[Theora-dev] Ogg spec

Michael Smith msmith at xiph.org
Thu Nov 11 15:59:34 PST 2004

On Friday 12 November 2004 10:53, Robert Brautigam wrote:
> Hi,
> I'm currently trying to implement the Ogg specification in pure Java
> from scratch. (I know, something like that does exist, but that's a rewrite
> from C, at least that's my impression).
> I'm a bit confused with the number of lacing values/segments in a page,
> and the maximum length a page can have. The specification says, that
> there can be 255 segments in a page, 255 bytes each + 27 bytes header =
> 65052. But later it states the maximum size of a page is 65307 which is
> strangely 255*256+27. Now where does that extra segment come from?
> I tried to read every FA I've found, and the mail archives, but couldn't
> figure this one out. Either I don't "get" something, or that's simply
> miscalculated.

There's no extra segment: your extra 255 bytes are the lacing table itself 
(which, in a maximally-sized page, obviously takes up 255 bytes to describe 
the 255 segments!)

> Similar minor issue: How does one describe a 'nil' page. The reference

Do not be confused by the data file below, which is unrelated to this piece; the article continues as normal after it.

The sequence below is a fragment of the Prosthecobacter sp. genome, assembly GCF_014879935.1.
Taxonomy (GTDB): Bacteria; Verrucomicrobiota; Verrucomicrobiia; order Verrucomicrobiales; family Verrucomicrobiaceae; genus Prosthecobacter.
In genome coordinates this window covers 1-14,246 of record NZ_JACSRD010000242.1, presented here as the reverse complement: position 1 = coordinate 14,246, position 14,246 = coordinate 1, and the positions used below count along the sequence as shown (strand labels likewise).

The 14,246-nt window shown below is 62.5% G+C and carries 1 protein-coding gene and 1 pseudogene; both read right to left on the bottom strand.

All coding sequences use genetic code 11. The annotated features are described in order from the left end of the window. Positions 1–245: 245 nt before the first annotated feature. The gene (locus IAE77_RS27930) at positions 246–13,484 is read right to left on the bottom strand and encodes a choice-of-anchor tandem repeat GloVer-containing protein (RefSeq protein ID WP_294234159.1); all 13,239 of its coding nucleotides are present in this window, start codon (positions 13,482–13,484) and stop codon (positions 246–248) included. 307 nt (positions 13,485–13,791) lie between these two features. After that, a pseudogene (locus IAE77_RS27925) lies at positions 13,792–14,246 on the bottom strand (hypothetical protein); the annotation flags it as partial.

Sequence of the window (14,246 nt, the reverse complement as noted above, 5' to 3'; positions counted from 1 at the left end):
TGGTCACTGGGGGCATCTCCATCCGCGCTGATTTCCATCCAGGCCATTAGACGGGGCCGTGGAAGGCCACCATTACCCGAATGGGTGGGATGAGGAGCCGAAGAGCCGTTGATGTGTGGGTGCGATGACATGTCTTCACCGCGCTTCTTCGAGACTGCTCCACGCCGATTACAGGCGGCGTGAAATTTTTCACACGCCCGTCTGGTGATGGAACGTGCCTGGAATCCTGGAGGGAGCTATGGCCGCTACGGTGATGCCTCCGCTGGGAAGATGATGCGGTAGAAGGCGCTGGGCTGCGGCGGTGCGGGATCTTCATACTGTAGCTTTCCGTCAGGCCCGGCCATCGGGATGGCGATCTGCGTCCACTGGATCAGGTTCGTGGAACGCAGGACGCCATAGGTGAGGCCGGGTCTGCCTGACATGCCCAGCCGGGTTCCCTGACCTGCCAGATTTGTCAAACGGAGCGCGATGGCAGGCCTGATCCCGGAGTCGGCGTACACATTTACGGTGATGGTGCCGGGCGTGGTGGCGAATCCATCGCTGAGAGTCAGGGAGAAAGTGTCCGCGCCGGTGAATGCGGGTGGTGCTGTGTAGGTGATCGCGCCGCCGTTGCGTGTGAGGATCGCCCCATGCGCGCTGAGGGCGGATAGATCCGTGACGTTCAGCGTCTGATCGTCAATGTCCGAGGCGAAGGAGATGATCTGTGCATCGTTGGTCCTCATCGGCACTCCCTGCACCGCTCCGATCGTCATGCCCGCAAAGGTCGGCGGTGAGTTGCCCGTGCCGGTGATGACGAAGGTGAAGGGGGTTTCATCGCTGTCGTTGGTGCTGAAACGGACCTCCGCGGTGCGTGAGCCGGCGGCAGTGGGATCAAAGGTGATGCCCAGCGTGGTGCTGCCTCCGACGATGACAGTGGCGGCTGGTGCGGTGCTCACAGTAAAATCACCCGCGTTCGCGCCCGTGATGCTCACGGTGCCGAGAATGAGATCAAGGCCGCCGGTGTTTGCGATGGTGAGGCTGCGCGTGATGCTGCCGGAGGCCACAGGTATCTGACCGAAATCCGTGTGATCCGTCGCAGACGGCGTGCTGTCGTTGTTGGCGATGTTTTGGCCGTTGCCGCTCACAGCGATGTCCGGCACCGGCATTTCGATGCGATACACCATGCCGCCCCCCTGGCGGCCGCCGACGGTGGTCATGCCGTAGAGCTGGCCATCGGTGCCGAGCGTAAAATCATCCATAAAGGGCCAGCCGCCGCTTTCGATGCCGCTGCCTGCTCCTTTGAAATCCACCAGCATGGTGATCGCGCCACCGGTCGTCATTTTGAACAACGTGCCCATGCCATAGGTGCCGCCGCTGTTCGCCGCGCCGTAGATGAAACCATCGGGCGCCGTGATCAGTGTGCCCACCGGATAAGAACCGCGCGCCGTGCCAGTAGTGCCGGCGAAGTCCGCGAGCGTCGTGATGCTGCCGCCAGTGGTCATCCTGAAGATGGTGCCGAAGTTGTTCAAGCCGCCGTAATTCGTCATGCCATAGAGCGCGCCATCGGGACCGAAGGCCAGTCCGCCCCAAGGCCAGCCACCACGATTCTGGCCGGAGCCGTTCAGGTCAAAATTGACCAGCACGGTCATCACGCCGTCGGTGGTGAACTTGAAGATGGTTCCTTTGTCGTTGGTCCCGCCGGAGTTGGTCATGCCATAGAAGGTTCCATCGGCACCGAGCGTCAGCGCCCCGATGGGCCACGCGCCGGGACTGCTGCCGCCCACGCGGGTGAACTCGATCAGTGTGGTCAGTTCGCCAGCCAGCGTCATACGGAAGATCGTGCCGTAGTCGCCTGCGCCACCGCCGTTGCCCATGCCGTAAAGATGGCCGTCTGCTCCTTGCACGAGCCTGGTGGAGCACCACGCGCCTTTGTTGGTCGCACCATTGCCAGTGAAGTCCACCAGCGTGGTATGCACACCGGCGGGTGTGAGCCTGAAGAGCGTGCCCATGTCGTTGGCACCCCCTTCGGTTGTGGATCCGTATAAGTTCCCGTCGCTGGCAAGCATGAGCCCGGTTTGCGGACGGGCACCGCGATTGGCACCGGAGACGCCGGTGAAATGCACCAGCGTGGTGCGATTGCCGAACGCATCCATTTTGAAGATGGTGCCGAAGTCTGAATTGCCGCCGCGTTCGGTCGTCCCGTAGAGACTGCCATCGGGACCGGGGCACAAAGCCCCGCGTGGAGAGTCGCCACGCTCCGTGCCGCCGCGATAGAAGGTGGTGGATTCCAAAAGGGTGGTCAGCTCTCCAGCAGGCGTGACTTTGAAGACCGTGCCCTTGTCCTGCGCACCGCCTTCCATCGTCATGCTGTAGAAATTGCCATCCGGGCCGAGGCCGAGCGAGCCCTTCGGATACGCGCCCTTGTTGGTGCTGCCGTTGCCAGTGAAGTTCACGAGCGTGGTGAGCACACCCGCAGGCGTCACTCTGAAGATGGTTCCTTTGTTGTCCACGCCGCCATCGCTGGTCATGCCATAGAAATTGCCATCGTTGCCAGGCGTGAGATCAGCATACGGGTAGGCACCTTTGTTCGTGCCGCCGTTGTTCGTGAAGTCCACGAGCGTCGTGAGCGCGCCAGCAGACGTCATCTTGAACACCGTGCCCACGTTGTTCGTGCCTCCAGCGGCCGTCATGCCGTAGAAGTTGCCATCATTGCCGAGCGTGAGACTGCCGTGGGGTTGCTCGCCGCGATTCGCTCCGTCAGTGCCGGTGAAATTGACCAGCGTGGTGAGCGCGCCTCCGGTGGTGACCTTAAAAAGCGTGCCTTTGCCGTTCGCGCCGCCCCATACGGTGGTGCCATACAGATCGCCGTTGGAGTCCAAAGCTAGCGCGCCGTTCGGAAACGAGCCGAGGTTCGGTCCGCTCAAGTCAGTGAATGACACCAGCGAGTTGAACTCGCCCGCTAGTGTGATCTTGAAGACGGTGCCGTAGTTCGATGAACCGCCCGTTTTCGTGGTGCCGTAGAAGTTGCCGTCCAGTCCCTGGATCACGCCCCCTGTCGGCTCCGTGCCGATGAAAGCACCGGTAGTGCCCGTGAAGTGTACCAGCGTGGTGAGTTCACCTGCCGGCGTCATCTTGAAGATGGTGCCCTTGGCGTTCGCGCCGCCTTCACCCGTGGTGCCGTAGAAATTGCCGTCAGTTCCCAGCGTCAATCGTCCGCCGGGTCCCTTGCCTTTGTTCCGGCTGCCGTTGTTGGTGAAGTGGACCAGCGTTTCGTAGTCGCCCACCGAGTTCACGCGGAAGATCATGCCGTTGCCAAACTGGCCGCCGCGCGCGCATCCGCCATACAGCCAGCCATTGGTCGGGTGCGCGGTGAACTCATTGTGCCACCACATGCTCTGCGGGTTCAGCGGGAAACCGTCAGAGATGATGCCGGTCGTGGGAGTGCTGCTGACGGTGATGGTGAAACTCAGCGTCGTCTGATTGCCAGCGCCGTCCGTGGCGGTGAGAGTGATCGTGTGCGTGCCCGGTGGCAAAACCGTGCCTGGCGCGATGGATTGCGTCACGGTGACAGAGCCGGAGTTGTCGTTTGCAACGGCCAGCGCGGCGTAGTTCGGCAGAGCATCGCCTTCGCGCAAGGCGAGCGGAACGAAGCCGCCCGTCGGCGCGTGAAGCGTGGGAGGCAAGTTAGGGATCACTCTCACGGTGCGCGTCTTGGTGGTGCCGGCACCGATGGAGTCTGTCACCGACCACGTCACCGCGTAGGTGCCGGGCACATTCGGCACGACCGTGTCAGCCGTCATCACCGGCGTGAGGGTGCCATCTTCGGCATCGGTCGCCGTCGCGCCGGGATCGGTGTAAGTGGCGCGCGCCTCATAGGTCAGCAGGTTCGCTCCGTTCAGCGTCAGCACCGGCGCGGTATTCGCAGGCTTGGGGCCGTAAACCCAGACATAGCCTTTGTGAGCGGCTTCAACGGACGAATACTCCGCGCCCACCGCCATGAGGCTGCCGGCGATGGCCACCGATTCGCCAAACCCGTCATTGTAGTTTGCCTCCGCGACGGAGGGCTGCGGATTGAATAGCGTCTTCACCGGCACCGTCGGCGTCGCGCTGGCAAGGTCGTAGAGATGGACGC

> implementation libogg-1.1.1 seems to write a 'page_segment' of 0, and no
> lacing values, but the rfc states, that a 'nil' page contains only a
> lacing value of 0 (so a page_segment value of 1). Of course both seem
> correct, but which is it then?

Those _are_ different: if there's an incomplete packet on the previous page, a 
zero lacing value will signal the end of the packet, but a true nil page 
(with no lacing values) will not. 

I'm not sure what the intent is - Monty might know?

It looks to me like it might be a mistake in the RFC - but it'd only make a 
difference in the case I described before, and I can't really see why you'd 
actually want to use a empty page in that case. Obviously, in a decoder, you 
can handle both correctly fine - I assume you want to know what your encoder 
should do? I'd probably match what libogg does.

> Robert.
> Ps.: I did not find an ogg-only list, I hope, I'm not offtopic here.

This is as good a place as any...


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